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Something strange happened in court yesterday. In the middle of arguments after lunch, the court orderly walked in and handed Judge Belinda Ang a note.
The Judge scrutinised it and suddenly told parties that she needed to adjourn the hearing for a few minutes. She abruptly stood up and walked into her inner chamber.
A few minutes later, the court bailiff gathered everyone around and announced that there was a “security interference” and ordered counsels and defendants to turn off their cellphones.
Dr Chee asked the officer to clarify the situation: “What’s this ‘security interference’ all about?”
The bailiff started to explain but Mr Davinder Singh, the Lees’ counsel, cut him off: “Let the Judge explain it.”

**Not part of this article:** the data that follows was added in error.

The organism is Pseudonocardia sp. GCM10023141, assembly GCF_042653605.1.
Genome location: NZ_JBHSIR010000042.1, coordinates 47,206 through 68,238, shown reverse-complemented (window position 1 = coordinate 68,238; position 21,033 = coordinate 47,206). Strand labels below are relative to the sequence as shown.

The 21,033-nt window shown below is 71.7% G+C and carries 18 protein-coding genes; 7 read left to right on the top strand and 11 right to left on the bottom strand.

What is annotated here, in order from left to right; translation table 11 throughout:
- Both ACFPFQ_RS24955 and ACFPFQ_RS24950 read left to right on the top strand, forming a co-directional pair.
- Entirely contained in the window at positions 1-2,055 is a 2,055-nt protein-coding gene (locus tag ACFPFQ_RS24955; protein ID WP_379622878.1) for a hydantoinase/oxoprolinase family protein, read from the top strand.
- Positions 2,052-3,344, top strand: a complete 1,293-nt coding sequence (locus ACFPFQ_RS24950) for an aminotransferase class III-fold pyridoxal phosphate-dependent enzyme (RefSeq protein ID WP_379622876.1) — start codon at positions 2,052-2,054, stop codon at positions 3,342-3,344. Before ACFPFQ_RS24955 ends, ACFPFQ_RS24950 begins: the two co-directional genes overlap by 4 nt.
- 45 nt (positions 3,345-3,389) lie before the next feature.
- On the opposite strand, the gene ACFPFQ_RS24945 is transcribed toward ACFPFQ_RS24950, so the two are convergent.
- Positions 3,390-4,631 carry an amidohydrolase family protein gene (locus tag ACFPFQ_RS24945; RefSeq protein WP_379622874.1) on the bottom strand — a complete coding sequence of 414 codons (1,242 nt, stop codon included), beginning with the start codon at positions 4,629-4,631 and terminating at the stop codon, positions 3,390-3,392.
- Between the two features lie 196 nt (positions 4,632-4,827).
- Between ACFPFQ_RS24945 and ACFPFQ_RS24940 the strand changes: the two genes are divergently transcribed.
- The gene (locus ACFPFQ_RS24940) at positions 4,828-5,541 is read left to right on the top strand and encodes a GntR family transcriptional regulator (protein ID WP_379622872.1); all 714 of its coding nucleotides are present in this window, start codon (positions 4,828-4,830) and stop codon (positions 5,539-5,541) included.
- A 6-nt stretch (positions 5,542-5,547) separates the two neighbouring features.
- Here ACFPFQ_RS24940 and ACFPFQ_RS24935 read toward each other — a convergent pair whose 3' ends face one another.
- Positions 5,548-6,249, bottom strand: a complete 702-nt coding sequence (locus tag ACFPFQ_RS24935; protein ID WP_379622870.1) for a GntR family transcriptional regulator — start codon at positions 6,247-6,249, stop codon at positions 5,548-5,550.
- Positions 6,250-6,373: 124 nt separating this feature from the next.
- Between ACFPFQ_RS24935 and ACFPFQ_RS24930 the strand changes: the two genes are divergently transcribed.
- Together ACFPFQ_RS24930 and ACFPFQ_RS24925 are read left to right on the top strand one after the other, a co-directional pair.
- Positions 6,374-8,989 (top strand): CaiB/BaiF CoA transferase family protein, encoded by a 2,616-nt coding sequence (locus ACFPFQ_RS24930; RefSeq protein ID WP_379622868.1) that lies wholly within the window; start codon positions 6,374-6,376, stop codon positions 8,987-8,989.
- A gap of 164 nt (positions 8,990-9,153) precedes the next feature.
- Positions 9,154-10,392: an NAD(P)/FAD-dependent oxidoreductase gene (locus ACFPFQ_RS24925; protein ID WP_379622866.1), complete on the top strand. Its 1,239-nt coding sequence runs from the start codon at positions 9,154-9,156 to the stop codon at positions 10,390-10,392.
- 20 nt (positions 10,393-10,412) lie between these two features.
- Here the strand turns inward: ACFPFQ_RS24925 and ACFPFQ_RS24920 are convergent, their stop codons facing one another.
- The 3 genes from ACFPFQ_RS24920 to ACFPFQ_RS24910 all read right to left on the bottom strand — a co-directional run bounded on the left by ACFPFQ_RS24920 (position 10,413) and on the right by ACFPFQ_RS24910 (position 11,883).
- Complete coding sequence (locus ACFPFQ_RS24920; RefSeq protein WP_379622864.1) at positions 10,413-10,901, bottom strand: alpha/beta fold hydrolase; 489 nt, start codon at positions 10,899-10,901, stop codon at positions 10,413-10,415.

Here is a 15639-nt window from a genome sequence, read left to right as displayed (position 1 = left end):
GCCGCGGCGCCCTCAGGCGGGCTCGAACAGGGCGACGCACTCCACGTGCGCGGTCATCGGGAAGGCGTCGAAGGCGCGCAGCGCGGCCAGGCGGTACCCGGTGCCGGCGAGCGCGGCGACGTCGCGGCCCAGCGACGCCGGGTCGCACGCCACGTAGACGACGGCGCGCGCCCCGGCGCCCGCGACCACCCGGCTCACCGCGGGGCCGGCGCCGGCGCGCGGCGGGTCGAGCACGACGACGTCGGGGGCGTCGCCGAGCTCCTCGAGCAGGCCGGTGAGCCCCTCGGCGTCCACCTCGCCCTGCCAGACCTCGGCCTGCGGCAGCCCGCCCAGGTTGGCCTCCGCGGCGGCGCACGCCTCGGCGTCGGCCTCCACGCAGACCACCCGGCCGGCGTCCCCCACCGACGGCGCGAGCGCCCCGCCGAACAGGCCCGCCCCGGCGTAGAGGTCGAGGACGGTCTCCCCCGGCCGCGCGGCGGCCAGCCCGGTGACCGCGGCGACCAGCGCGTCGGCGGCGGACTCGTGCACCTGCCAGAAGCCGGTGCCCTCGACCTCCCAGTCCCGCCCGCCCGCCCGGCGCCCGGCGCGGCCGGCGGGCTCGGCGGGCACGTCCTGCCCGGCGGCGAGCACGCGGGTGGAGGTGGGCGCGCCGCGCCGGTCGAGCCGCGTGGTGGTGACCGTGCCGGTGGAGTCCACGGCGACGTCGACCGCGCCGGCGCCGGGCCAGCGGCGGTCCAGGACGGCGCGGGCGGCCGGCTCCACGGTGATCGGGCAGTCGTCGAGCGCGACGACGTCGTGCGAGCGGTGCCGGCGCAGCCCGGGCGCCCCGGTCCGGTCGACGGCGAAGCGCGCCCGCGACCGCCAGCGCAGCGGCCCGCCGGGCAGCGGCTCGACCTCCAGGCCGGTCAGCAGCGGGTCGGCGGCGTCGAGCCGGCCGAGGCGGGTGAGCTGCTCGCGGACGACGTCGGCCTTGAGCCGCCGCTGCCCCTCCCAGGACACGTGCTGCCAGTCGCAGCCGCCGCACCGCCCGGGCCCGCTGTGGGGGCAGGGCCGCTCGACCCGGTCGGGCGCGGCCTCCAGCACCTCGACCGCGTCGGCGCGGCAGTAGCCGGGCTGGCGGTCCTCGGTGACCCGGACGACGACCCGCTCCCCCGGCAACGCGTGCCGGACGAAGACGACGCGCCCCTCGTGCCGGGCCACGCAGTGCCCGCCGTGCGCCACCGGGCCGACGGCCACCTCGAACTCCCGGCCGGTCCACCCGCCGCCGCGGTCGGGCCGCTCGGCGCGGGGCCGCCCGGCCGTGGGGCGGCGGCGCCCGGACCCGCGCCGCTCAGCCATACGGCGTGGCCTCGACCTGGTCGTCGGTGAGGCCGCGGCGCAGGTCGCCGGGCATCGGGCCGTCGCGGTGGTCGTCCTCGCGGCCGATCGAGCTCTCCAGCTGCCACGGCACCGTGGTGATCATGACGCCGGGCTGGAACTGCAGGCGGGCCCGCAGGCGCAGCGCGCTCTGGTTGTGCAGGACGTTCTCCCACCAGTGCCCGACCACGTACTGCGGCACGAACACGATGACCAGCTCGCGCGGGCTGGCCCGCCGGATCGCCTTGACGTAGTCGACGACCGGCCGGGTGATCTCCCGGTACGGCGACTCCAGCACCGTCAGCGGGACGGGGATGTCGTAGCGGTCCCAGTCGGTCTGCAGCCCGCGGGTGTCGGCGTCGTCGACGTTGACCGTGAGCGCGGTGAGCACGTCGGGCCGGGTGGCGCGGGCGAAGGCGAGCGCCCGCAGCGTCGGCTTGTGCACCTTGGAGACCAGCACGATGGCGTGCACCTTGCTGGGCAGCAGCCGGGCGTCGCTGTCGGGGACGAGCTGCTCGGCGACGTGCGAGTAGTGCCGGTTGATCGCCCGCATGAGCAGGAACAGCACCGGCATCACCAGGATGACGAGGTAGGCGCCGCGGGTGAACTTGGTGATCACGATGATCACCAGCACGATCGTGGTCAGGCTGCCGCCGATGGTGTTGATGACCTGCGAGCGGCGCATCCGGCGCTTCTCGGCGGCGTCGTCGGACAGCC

When the session resumed, Dr Chee asked the Judge what the fuss was about.
“Its just a security interference…” she repeated, sounding very uncertain. “I don’t know, lah…it’s just some security thing…I don’t know…”
She was called away very urgently to deal with a “security” matter and she didn’t know what it was about?
Why was the Judge needed to handle a security issue, anyway? Her job is to listen to legal arguments. She has enough bailiffs to handle security matters.
Besides there was a team of 10 to 15 plainclothes officers milling around outside her courtroom to take care of Mr Lee Hsien Loong when he arrived in court.
Did the interference have anything to do with Mr Lee’s security?
Why were only those in her chambers told to turn off their cellphones? If it was “security interference” why were those outside not told to do the same? There were scores of journalists, police officers, members of the public all freely using their mobile phones.
Again, why did the call go to the Judge and not to those in charge of the Court’s security system?